Example: Your home is 2,000 square feet and you use 200 square feet as office space. That's a percentage of 10%. Your total household expenses, including rent, utilities, insurance, and necessary repairs, comes to $3,000 per month. When you multiply $3,000 by 0.10, you get $300. You can deduct the equivalent of $300 per month from your taxes as home office expenses (an annual total of $3,600).
Home office deductions using the simplified method
The home office simplified method lets you deduct $5 per square foot per year from your taxes, based on the square footage of your office space up to a limit of 300 square feet (a maximum deduction of $1,500.)
Example: Your home is 2,000 square feet, and you use 200 square feet as office space. The total monthly cost of maintaining your home is $3,000, or $36,000 per year. With the simplified method, you can deduct an annual total of $1,000 ($5 x 200) from your taxes.
Deductible home office expenses for therapists using the standard method
If you are using the standard method to calculate your deduction, there are two types of home office expenses you can claim:
- Direct deductions, expenses which pertain 100% to running your home office, and
- Indirect deductions, expenses which pertain partly to your home office, and partly to the rest of your home
Whether direct or indirect, the expenses you claim as part of the home office deduction using the standard method must not already be part of your business books, and deducted elsewhere as a business expense.
Direct deductions for your home based therapy practice
One common example of a direct deduction is the cost of home renovations made exclusively to your office space. So long as it isn’t already listed as a deduction on your business books, you can claim it using the standard method.
Indirect deductions for your home based therapy practice
Indirect deductions are for expenses that apply to your entire house, whether you rent it or own it:
- If you rent your home, you can deduct a percentage of your monthly rent that coincides with the percentage of your home you use as an office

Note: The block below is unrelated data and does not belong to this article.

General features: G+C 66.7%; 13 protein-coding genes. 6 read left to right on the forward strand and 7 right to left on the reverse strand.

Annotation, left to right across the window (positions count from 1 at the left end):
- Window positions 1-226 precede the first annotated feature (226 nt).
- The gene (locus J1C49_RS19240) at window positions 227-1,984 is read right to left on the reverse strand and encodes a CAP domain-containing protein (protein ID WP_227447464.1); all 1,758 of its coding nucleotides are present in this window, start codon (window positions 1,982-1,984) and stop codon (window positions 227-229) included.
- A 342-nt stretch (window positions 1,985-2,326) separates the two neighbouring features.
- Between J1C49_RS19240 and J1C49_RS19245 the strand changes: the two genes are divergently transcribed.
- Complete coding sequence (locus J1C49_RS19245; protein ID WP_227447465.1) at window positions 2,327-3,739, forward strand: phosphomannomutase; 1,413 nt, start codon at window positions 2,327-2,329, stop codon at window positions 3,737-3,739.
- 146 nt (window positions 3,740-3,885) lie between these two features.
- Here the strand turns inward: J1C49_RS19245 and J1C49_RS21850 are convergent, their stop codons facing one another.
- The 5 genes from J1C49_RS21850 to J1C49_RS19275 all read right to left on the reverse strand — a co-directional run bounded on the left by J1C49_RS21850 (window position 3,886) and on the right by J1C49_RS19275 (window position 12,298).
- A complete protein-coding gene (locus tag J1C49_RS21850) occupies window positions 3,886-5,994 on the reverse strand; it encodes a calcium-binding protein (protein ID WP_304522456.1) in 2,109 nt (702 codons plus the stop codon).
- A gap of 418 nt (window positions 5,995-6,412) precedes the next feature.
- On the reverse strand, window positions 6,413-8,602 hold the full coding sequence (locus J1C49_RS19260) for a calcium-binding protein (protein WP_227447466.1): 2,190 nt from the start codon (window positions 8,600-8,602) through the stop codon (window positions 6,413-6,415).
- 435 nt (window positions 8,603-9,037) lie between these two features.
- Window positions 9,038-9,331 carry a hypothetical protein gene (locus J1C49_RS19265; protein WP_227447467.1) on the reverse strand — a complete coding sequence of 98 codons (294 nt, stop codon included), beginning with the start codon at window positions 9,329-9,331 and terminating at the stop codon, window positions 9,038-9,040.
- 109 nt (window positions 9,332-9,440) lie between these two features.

- You can deduct a percentage of the total cost of utilities that coincides with the percentage of your home you use as an office
- If you own your home and aren’t already claiming mortgage interest and property taxes on Schedule A, you may claim them as part of your home office deduction.
Keeping records to support your home office deduction
The home office deduction is one of the most easily auditable deductions on your tax return.
No tax professional can advise you on the likelihood of being audited. As with all tax deductions, it’s best to be prepared for the worst; keep organized receipts for all expenses you claim.
In the event of an audit, the IRS may ask for photos of your home office and the areas around it in order to prove exclusivity.
How to deduct home office expenses on your tax return
If your therapy practice is a sole proprietorship, or an LLC filing as a “disregarded entity,” you report your home office deduction on Schedule C of IRS Form 1040.
If your practice is an S corporation, or an LLC filing as an S corporation, you’ll deduct your home office expenses on IRS Form 1120S.
Finally, if your business is a partnership, or an LLC filing as a partnership, the individual partners deduct their home office expenses on their individual tax returns.
As always, it’s wise to consult with an accountant before claiming any major deductions on your tax return.
Trying to take advantage of deductions you don’t qualify for, making miscalculations, or failing to keep adequate records could result in hefty fines (and a lot of administrative headaches).
However, if you’ve got an accountant working for you and you’re ready to explore the world of deductible expenses, check out our complete list of tax deductions for therapy practices.
This post is to be used for informational purposes only and does not constitute legal, business, or tax advice. Each person should consult his or her own attorney, business advisor, or tax advisor with respect to matters referenced in this post.
Bryce Warnes is a West Coast writer specializing in small business finances.